A celebration of BIPOC lawyers + activists
Can you imagine a Supreme Court with 9 BIPOC justices? Next Gen Awards is a yearly fundraiser and celebration of the newest cohort of ChangeLawyers scholars. These students are first generation, BIPOC, LGBTQ+, and others whose lived experiences and identities are significantly underrepresented in the halls of power.
Meet Your Instructors
On April 23, 2021, Rob Bonta was sworn in as the 34th Attorney General of the State of California, the first person of Filipino descent and the second Asian-American to occupy the position.
Attorney General Bonta's passion for justice and fairness was instilled in him by his parents, who served on the frontlines of some of America's most important social justice movements. Instilling in him the lessons they learned from the United Farm Workers and the civil rights movement, Attorney General Bonta's parents lit a fire inside him to fight against injustice — to stand up for those who are taken advantage of or harmed. It's why he decided to become a lawyer — to help right historic wrongs and fight for people who have been harmed. He worked his way through college and graduated with honors from Yale University and attended Yale Law School.
In the State Assembly, Attorney General Bonta enacted nation-leading reforms to inject more justice and fairness into government and institutions. As the People's Attorney, he sees seeking accountability from those who abuse their power and harm others as one of the most important functions of the job. In elected office, he has taken on powerful interests and advanced systemic change — pursuing corporate accountability, standing up for workers, punishing big polluters, and fighting racial injustice. He has been a national leader in the fight to transform the criminal justice system, banning private prisons and detention facilities in California, as well as pushing to eliminate cash bail in the state. He has led statewide fights for racial, economic, and environmental justice and worked to further the rights of immigrant families, renters, and working Californians.
Prior to serving in the Assembly, Attorney General Bonta worked as a Deputy City Attorney for the City and County of San Francisco, where he represented the City and County and its employees, and fought to protect Californians from exploitation and racial profiling.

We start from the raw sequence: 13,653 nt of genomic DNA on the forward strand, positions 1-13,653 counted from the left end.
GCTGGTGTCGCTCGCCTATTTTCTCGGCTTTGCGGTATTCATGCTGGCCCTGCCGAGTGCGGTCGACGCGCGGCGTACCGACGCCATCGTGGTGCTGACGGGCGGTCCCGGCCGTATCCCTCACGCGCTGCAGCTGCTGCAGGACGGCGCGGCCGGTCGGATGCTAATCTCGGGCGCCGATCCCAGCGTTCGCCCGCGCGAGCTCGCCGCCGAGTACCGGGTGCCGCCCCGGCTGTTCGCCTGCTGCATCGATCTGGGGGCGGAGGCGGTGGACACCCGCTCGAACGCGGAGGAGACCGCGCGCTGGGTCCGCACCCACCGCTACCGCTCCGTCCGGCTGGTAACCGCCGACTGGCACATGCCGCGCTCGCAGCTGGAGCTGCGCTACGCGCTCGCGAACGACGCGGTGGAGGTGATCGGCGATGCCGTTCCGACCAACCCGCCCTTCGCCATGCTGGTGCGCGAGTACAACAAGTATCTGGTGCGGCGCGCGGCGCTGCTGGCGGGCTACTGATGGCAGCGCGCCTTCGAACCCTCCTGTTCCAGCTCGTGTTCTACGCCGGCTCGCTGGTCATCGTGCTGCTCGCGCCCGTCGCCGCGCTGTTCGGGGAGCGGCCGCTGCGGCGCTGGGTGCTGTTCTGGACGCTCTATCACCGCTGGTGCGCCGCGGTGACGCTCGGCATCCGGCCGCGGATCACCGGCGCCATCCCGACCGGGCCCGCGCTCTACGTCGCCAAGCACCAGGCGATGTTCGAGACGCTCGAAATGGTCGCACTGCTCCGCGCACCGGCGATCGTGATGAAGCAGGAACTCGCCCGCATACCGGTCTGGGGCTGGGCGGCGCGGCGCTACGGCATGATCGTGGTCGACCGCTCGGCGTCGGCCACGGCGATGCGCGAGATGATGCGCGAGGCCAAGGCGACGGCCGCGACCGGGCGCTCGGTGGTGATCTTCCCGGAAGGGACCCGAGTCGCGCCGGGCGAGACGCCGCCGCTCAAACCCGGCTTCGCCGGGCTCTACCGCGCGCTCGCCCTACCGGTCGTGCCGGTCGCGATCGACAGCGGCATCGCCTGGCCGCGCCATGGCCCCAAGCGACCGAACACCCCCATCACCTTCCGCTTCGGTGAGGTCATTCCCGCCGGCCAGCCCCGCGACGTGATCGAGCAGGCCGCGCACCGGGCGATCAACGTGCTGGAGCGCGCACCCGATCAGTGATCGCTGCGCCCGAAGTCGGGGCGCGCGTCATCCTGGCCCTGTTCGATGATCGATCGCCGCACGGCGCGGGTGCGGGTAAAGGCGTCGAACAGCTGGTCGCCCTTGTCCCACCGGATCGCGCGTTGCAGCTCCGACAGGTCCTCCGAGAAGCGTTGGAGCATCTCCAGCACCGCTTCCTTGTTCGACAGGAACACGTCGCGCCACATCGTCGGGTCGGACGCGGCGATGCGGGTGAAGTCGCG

Born in Quezon City, Philippines, Attorney General Bonta immigrated to California with his family as an infant. He is the son of a proud native Filipino mother and a father who taught him the value of public service to his community. He is married to Mia Bonta, and they are the proud parents of three children Reina, Iliana, and Andres, as well as their dog Legolas.
Hillary Ronen was elected to the San Francisco Board of Supervisors in November 2016, representing District 9 – the Mission, Bernal Heights, and Portola neighborhoods.
Supervisor Ronen is a graduate of UC Berkeley School of Law. As an attorney, her practice focused on worker rights and immigration law at the San Francisco nonprofit law firm, La Raza Centro Legal.
Her major accomplishments in 2019 were passing Mental Health SF, groundbreaking legislation to ensure universal access to coordinated mental health care and substance use treatment, and working with the community to get more than 1,300 units of affordable housing underway.
During the COVID-19 pandemic, Supervisor Ronen has fought for city resources for the most under-served communities, including pushing the City to provide shelter for unhoused individuals in empty hotel rooms to protect our collective health, fighting for and securing funds for small businesses, partnering with UCSF to test the Mission district, and creating the Right to Recover program to ensure that anyone who tests positive for COVID-19 has the financial means to take care of their basic needs as they recover. She is also the only Spanish-speaking member on the Board of Supervisors.